Life Span: 1862-1871
Location: Dearborn street, near Madison street
Architect: John M. Van Osdel
Chicago Tribune, May 7, 1862
CITY IMPROVEMENTS.—In a previous issue we alluded in brief to the preparations being made by Silas B. Cobb, Esq., for the erection of a block of stores on Dearborn street, near Madison, and which are to be completed by the 18th of September next. The block is to be one hundred feet and sixty-eight feet deep, and four stories high, exclusive of a deep basement. The first floor will be divided into five stores, the upper floors into offices—a most desirable location, situated, as it, is between two lines of city railway, and quite near the Post-office. The architect is Mr. J.M. Van Osdell. The masonry is to be done by Mr. Warner, and the carpenter wor by Messrs. Wilcox & Ballard.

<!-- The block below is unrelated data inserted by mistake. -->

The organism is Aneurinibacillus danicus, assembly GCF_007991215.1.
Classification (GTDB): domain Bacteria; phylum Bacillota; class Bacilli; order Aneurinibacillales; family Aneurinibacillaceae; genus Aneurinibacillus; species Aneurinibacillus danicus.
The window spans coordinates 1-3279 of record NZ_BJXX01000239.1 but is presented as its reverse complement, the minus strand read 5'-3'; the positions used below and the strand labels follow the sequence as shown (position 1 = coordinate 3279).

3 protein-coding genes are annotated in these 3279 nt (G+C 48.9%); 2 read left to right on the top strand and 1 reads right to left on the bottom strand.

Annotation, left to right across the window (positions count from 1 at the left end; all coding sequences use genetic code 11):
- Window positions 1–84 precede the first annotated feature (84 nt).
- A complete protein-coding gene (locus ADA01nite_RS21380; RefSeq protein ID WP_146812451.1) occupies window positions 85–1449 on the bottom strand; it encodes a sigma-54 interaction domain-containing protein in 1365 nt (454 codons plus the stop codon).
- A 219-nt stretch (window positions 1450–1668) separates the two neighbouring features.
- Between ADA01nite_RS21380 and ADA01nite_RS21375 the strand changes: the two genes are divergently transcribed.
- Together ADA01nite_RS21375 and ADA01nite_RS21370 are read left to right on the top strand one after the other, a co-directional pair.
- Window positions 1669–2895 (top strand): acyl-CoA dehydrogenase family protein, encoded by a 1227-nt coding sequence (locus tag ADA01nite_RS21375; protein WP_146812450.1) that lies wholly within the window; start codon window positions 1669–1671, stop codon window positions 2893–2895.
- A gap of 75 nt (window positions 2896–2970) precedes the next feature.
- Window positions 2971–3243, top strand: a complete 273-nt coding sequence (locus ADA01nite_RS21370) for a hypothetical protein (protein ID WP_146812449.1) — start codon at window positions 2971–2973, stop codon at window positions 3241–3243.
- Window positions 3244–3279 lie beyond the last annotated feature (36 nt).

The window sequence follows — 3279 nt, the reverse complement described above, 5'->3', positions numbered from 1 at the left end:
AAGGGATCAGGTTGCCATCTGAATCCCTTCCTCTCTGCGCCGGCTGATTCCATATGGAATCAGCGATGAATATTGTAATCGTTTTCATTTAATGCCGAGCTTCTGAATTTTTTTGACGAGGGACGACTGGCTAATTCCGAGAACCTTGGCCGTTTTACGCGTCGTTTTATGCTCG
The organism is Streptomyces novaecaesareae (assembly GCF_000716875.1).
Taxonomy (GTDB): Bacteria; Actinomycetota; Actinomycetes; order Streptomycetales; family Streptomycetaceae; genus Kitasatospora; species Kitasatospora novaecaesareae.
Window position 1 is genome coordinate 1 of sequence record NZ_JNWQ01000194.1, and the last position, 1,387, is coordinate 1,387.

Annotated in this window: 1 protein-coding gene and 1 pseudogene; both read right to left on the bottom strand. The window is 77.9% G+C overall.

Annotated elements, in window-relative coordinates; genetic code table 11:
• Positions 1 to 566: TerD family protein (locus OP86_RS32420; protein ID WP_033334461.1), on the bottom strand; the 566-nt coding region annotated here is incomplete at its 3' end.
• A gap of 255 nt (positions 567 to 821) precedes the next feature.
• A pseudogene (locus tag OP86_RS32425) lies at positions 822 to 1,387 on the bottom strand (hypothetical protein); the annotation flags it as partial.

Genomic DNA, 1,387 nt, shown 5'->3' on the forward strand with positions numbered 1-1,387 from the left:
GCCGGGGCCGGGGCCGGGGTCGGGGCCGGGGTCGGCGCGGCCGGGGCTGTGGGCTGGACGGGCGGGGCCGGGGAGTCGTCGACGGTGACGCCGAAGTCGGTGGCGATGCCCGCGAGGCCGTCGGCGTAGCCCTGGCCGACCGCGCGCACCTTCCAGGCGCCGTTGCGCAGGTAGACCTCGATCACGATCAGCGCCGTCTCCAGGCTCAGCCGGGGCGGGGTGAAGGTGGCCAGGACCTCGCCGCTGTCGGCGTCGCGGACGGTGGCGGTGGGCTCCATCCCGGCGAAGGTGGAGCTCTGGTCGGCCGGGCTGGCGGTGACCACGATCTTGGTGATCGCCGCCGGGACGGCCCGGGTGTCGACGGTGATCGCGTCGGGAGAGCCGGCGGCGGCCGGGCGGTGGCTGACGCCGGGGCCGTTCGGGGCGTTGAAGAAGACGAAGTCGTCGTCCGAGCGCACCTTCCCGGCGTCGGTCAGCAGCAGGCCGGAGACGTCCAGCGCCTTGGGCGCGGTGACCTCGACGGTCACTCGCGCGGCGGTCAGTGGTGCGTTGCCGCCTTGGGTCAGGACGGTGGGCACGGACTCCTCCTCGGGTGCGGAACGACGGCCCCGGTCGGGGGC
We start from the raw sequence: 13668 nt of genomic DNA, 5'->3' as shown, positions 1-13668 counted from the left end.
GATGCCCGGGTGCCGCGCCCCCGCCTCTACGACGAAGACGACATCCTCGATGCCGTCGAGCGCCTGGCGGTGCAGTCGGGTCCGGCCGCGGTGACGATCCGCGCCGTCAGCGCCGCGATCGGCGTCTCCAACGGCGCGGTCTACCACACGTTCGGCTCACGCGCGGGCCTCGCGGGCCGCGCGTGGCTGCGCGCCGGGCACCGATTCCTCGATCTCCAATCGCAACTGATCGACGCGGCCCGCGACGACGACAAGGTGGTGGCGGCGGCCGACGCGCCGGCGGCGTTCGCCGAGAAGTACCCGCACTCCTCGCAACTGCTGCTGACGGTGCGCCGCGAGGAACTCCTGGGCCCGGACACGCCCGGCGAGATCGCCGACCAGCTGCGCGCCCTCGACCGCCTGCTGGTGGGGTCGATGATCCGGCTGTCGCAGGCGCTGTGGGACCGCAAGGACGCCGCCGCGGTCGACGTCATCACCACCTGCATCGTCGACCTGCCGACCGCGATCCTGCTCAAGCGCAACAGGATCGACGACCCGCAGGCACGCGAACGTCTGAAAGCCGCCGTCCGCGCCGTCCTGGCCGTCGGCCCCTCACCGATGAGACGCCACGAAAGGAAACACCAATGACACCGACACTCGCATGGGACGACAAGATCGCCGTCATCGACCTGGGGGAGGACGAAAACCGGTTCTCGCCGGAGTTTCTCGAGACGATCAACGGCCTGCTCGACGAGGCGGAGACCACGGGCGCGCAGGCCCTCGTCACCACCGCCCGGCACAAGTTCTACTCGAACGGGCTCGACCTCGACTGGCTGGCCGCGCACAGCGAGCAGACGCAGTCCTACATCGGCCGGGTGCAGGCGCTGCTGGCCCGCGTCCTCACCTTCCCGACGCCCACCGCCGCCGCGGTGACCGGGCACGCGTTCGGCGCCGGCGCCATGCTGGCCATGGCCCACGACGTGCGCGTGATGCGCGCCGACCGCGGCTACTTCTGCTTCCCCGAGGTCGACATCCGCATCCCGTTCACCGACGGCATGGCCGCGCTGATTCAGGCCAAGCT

The above is but one instance in hundreds, we might almost say thousands, of the improvements already going on, or about to be inaugurated in various sections of the city. Architects inform us that already there are more buildings under contract than there were during the whole of last year. These buildings are mainly first-class brick and stone-front residences, and will form a permanent and beautiful ornament to the city. It certainly augurs well for the healthy condition of Chicago trade and finance, when her merchants and tradesmen are able to come forward and erect for themselves costly dwellings, while merchants elsewhere are seeking to convert their houses and real estate into capital. There is plenty of capital here for investment, and with the excellent opportunities offering themselves on every hand, that capital will not long remain idle. While the war and commercial stagnation are depressing other cities, Chicago is taking long strides forward in the march of improvement, and affording unparalleled inducements for investments by merchants and capitalists in other cities.